d. marrying well.
4) The man you call the most is:
a. the pizza man.
b. your maintenance man.
c. your dad, grandfather, brother, or gay best friend.
5) Your idea of a perfect date is:
a. Sunday visiting hours at the penitentiary.
b. dinner and a movie.
c. reviewing your date's credit report.
6) Which song would best describe how you act when you are in a relationship?
a. "Dangerously in Love"
b. "You're Gonna Love Me"
c. "Ordinary People"
7) "All men are __________________."
8) Your favorite stress release is:
b. sticking needles into a voodoo doll of your ex-boyfriend.
9) What you find most attractive in a man is his:
a. bank account.
10) You currently have:
a. a restraining order against you.
b. a child that is nursing.
c. no job, no money, and no prospects.
d. none of the above.
1) a-1, b-2, c-3, d-1
2) a-3, b-1, c-2
3) a-1, b-2, c-3, d-3
4) a-3, b-2, c-1
5) a-3, b-2, c-2
6) a-2, b-3, c-1
7) a-3, b-2, c-1
8) a-1, b-3, c-2, d-3
9) a-3, b-2, c-1, d-2
10) a-3, b-3, c-3, d-1
If you scored:
26-30 Stop, Do Not Pass Go!
Go to therapy, join a 12-step program, go to church, or do something. But do not date. You're nowhere near ready.
16-25 Almost But Not Quite
You can read a few self-help books (this book counts) and try again in a few days.
10-15 Get Out There Already!
What are you waiting for?
Some of you allow a relationship to totally overtake you. It completely defines you. Once you enter it, it's like you lose yourself and become an extension of him. Suddenly you're down to go anywhere he likes to go for fun. All of his friends are now your friends. You dress the way he likes you to dress. You watch the television shows and movies he likes to watch. His favorite sports team is your favorite sports team, which is strange 'cause you don't even like sports. You never raised a barbell, but because he likes to work out, you sign up for the deluxe gym package that you abandon after one week. Hell, I even know a woman who never, ever smoked weed, but because her man indulged, she became a blunt-roller extraordinaire!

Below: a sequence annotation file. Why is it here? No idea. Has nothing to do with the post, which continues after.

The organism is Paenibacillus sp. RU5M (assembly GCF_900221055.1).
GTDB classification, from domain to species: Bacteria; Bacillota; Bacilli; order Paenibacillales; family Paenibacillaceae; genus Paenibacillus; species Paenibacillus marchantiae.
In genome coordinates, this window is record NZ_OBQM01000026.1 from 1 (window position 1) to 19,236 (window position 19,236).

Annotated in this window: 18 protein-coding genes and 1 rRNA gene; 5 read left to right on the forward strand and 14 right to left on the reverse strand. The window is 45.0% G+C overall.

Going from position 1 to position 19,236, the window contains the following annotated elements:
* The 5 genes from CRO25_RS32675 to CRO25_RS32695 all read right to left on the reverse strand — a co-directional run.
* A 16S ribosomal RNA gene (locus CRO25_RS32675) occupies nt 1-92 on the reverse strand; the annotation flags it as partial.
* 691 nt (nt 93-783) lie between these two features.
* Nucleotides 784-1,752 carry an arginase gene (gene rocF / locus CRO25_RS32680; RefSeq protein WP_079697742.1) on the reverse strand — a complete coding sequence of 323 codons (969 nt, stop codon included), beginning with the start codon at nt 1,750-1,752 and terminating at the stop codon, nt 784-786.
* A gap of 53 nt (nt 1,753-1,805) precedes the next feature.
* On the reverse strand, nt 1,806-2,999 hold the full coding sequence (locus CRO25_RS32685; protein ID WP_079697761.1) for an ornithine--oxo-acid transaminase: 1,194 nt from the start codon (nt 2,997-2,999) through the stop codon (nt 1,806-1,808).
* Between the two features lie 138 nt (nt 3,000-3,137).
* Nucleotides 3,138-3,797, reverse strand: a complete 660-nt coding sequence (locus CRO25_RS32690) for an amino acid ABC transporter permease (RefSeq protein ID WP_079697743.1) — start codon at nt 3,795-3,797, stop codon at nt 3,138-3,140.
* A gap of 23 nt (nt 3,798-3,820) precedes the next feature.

I, like a lot of men, actually love it when a woman becomes an extension of her man -- to a point. If we wanted to date ourselves, we'd never come out of those long, hot, relaxing showers we like so much.
If a guy becomes your entire world and you two break up, you'll have no clue who you are or what to do next. In fact, people at the clubs will still call you K-Mac's girl, because that's the only thing they ever knew about you. You wouldn't believe how many women leave every aspect of their own lives up to their man, and when he's gone, they're lost and have the toughest time moving on. Those are the types you hear about, who key their ex-boyfriends' cars or wait in the bushes for them to show up somewhere with their new women, so they can jump out and throw rocks. They simply can't remember who they are without their exes. Consequently, they've lost themselves and their minds.